When we went through the . . . containment site after the revolution, we were demobilized . . . for five days. How can a man who went through a revolution for fourteen consecutive years [be healed in] only five days? Just [put yourself in his shoes]. You think they’ll not be traumatized? In five days’ time you say “go,” you give him US$150. Then after . . . the $150 is finished what [can he do]? So it’s good that the motorcycle business came to Liberia. If it were not so, I swear you [could not] come to this country. People will be blasting things [being violent]. You getting me? Even myself as a former [military officer], I will form my men and we will be at the corner and we will highjack the car because I’m not doing anything. But I don’t have to do that. Motorcycles came to Liberia and now I can [tell people about] this opportunity. - Former combatantSince the end of Liberia’s protracted civil war in 2003, motorcycle taxi driving — called pen-pen driving, locally — has helped build peace in the country by providing people with both a livelihood and a means of transport while helping drivers reintegrate into society. Yet pen-pen driving is a profession fraught with challenges, and one that requires the attention of the peacebuilding community.
Many pen-pen drivers were combatants during the fourteen-year conflict (1989–2003) that devastated Liberia’s infrastructure. Motorcycles became an alternative means of transport in part because they are faster than cars and buses and are easier to access. Although pen-pen drivers have become valued service providers, they are also often perceived as outcasts. Pen-pen drivers have been known to engage in lawless behaviour and to confront both police and customers. Their low socioeconomic status also makes them vulnerable. Some are hired by criminal entities to engage in illicit activity or by political parties and politicians during campaigns and elections to intimidate and harass political opponents. Cases have been reported of their staging political violence across Liberia, notably in Monrovia. Because of this potential to trigger political violence, their integration into the country’s peacebuilding efforts is essential.
These factors motivated us to work with pen-pen drivers and those who regularly interact with them to help minimize the likelihood of political violence. We created an opportunity for community members to come together including police, drivers, and customers, to talk with each other and develop ideas for peacebuilding. In these sessions, we were listening to much more than peacebuilding strategies — we were listening to messages of hope and commitment to help improve local communities through collaboration.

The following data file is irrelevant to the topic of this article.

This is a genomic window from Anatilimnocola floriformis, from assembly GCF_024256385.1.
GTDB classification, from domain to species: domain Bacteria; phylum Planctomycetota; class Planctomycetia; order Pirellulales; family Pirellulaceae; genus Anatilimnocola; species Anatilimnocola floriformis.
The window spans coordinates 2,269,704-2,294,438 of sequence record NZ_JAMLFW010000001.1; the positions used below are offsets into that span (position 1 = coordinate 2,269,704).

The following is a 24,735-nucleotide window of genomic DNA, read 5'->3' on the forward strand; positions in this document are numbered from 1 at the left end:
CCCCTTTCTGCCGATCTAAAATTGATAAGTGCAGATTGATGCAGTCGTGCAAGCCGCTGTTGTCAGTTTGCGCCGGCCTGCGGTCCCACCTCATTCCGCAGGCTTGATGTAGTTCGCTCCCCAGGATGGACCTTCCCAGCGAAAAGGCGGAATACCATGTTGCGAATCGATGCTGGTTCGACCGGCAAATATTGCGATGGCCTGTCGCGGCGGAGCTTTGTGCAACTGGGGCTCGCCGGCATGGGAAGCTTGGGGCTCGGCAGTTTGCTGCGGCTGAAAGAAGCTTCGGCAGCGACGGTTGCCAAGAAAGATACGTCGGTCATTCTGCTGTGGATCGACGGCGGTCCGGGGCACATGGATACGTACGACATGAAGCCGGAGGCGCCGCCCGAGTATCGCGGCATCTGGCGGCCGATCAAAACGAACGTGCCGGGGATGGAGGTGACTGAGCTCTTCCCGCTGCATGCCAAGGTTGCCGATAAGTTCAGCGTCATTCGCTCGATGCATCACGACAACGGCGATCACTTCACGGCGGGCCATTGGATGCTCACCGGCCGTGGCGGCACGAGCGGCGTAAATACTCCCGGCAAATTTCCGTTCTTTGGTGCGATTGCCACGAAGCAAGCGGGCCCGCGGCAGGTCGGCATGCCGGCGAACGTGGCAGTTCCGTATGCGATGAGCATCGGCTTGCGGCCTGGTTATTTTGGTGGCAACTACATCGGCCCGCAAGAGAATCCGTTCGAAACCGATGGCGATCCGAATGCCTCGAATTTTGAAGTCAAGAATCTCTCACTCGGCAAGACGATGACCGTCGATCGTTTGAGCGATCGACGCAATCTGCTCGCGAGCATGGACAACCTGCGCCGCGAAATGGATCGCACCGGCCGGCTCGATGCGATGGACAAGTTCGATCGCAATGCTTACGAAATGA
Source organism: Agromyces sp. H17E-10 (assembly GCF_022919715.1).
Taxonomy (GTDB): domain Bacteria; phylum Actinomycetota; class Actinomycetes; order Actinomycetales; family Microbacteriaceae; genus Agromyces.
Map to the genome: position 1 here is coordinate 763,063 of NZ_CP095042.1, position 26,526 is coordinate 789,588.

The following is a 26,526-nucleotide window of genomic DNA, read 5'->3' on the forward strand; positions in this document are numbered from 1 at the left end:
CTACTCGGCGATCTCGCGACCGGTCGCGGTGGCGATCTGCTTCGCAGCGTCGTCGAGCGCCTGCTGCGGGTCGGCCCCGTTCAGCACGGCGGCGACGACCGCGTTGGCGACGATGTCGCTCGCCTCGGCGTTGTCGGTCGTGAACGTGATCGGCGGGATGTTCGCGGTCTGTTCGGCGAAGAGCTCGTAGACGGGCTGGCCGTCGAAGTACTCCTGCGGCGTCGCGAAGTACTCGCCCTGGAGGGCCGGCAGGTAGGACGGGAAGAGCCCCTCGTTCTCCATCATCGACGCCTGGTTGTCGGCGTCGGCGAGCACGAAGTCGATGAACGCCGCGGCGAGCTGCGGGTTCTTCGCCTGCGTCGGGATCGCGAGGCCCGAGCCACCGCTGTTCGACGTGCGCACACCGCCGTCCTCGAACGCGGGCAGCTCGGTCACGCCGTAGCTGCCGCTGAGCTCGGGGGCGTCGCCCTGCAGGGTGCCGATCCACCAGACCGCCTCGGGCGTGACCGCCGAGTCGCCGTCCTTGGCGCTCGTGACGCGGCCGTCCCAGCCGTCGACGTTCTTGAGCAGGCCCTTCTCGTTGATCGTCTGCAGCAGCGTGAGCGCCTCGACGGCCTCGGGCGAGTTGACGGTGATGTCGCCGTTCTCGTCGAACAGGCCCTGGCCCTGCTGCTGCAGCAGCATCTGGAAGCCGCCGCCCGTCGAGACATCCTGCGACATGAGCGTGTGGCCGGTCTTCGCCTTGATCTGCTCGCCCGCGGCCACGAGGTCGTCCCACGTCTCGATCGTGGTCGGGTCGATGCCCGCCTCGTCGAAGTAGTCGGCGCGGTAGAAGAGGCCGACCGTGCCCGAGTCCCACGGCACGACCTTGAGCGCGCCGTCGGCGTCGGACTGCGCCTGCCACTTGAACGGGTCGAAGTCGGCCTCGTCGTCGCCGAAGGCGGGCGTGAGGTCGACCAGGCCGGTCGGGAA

The group formed a local peace committee called the Pen-Pen Peace Network. Over the last ten months, the committee has developed a multimedia campaign based on text messages, radio, and billboards to improve attitudes toward and behaviours of pen-pen drivers. It has also designed and conducted an outreach plan to various audiences. Working with the Purdue Peace Project and the Women Movement for Sustainable Development, the committee has helped design surveys to measure the impact of these strategies. It has advocated on behalf of pen-pen drivers and some members have become part of Liberia’s national-level conversation about the industry. They have all, in effect, become local leaders.
Challenges still exist. The Pen-Pen Peace Network, however, drives home the message that local, everyday citizens can be effective peacebuilders. It inspires us to believe that, together, the imagining and doing of peacebuilding is possible. Our hope is that the committee’s efforts will help pen-pen drivers reintegrate into society and contribute to the economy, undo their image as perpetrators of violence, and promote their role as agents of peace.
UPDATE: At the time this issue of Building Peace was being finalized, the Pen-Pen Peace Network initiated a public awareness campaign throughout Monrovia to educate citizens about Ebola virus prevention and created hand-washing stations around the city. The Pen-Pen Peace Network was inspired to tackle their country’s recent challenges and, with efficient transportation, the Pen-Pen drivers are well positioned to aid their community. This extension of the program’s activities maintains its focus on locally-centred initiatives.
This article was originally published in Building Peace, a regular publication sharing stories of people, communities, and organizations that are transforming the face of peace and security around the world.